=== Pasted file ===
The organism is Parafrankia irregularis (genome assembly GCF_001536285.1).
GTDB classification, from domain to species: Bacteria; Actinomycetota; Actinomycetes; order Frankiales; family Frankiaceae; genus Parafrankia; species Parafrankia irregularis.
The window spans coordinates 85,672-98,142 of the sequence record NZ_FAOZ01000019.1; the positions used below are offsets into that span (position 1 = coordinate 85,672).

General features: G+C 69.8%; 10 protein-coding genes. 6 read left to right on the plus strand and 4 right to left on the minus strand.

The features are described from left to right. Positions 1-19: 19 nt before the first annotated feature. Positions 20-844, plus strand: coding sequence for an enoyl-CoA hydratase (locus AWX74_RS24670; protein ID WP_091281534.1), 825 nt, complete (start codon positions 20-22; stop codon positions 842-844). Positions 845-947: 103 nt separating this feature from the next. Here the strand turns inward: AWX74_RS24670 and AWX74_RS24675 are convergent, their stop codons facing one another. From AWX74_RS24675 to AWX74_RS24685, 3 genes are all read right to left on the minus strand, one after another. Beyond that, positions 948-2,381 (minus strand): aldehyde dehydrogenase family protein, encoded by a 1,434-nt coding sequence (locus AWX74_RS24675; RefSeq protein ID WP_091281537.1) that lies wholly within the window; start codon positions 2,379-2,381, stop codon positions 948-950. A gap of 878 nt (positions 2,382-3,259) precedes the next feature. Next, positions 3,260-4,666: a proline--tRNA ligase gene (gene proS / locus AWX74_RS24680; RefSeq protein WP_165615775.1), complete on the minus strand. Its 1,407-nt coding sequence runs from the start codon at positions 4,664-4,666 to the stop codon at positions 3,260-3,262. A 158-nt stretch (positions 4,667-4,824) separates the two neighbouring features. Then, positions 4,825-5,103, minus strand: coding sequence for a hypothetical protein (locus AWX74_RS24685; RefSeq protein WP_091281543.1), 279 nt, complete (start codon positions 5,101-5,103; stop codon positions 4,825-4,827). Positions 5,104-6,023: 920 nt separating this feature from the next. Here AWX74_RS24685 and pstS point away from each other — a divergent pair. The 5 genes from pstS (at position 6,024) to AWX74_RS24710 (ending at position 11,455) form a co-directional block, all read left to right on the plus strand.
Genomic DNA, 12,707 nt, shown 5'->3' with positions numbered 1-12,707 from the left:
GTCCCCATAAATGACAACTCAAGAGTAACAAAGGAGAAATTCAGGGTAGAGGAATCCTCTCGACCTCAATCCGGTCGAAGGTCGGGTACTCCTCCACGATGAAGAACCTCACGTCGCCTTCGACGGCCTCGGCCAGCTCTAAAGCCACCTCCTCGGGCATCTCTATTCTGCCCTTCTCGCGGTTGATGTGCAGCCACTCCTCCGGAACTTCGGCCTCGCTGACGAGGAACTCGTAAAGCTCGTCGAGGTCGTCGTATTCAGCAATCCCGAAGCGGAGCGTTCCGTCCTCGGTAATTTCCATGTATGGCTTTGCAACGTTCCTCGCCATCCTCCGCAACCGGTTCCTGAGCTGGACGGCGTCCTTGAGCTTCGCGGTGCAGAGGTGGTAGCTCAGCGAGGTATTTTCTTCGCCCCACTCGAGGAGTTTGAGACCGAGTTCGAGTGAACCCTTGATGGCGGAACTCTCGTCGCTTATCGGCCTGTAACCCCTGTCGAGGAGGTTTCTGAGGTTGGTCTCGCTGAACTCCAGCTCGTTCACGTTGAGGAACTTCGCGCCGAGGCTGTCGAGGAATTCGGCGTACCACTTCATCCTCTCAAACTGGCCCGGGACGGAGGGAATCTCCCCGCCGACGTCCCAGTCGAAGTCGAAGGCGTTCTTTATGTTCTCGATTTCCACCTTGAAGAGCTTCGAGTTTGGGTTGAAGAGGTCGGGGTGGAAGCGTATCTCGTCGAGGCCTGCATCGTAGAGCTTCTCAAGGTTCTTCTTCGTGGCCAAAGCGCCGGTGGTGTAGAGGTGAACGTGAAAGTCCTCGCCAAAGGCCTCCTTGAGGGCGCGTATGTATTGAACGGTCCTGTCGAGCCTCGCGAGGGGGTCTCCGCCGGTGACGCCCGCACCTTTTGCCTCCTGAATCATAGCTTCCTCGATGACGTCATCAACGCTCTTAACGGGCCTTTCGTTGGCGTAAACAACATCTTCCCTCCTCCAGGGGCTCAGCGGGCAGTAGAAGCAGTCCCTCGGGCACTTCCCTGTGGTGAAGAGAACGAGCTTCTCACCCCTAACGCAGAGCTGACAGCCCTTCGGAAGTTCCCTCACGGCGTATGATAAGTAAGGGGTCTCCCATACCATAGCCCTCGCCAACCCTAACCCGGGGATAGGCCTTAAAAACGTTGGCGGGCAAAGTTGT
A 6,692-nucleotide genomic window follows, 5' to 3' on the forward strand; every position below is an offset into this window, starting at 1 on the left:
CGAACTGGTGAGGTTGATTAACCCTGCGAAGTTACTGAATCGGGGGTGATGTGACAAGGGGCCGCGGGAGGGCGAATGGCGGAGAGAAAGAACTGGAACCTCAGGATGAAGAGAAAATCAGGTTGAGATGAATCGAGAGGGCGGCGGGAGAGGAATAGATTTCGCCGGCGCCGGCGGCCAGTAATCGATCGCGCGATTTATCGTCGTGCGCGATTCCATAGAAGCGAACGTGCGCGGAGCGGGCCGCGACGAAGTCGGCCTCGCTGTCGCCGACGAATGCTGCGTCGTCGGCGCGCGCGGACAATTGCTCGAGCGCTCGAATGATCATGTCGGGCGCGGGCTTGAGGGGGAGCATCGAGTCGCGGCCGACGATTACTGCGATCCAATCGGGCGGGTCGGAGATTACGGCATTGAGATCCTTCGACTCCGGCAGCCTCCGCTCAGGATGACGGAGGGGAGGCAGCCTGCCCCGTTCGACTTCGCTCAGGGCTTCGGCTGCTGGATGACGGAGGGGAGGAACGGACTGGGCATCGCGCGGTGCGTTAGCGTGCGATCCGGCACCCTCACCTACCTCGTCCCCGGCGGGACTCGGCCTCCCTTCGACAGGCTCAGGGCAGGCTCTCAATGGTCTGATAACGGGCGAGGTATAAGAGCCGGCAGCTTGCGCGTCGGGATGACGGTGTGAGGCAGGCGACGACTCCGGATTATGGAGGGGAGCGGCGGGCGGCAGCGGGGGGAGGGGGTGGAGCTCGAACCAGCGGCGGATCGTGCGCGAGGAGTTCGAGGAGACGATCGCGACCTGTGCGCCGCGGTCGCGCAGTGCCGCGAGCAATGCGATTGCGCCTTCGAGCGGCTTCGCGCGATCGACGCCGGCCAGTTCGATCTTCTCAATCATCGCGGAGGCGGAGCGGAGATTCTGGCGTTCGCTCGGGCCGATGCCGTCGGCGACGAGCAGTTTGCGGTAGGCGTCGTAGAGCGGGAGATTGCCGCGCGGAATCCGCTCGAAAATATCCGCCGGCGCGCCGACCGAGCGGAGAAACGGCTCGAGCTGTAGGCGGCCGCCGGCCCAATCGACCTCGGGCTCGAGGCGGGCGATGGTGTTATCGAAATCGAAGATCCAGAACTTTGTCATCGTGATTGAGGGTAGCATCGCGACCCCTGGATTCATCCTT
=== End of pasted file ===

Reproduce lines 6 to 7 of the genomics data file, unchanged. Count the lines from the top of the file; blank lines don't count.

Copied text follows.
Genomic DNA, 12,707 nt, shown 5'->3' with positions numbered 1-12,707 from the left:
GTCCCCATAAATGACAACTCAAGAGTAACAAAGGAGAAATTCAGGGTAGAGGAATCCTCTCGACCTCAATCCGGTCGAAGGTCGGGTACTCCTCCACGATGAAGAACCTCACGTCGCCTTCGACGGCCTCGGCCAGCTCTAAAGCCACCTCCTCGGGCATCTCTATTCTGCCCTTCTCGCGGTTGATGTGCAGCCACTCCTCCGGAACTTCGGCCTCGCTGACGAGGAACTCGTAAAGCTCGTCGAGGTCGTCGTATTCAGCAATCCCGAAGCGGAGCGTTCCGTCCTCGGTAATTTCCATGTATGGCTTTGCAACGTTCCTCGCCATCCTCCGCAACCGGTTCCTGAGCTGGACGGCGTCCTTGAGCTTCGCGGTGCAGAGGTGGTAGCTCAGCGAGGTATTTTCTTCGCCCCACTCGAGGAGTTTGAGACCGAGTTCGAGTGAACCCTTGATGGCGGAACTCTCGTCGCTTATCGGCCTGTAACCCCTGTCGAGGAGGTTTCTGAGGTTGGTCTCGCTGAACTCCAGCTCGTTCACGTTGAGGAACTTCGCGCCGAGGCTGTCGAGGAATTCGGCGTACCACTTCATCCTCTCAAACTGGCCCGGGACGGAGGGAATCTCCCCGCCGACGTCCCAGTCGAAGTCGAAGGCGTTCTTTATGTTCTCGATTTCCACCTTGAAGAGCTTCGAGTTTGGGTTGAAGAGGTCGGGGTGGAAGCGTATCTCGTCGAGGCCTGCATCGTAGAGCTTCTCAAGGTTCTTCTTCGTGGCCAAAGCGCCGGTGGTGTAGAGGTGAACGTGAAAGTCCTCGCCAAAGGCCTCCTTGAGGGCGCGTATGTATTGAACGGTCCTGTCGAGCCTCGCGAGGGGGTCTCCGCCGGTGACGCCCGCACCTTTTGCCTCCTGAATCATAGCTTCCTCGATGACGTCATCAACGCTCTTAACGGGCCTTTCGTTGGCGTAAACAACATCTTCCCTCCTCCAGGGGCTCAGCGGGCAGTAGAAGCAGTCCCTCGGGCACTTCCCTGTGGTGAAGAGAACGAGCTTCTCACCCCTAACGCAGAGCTGACAGCCCTTCGGAAGTTCCCTCACGGCGTATGATAAGTAAGGGGTCTCCCATACCATAGCCCTCGCCAACCCTAACCCGGGGATAGGCCTTAAAAACGTTGGCGGGCAAAGTTGT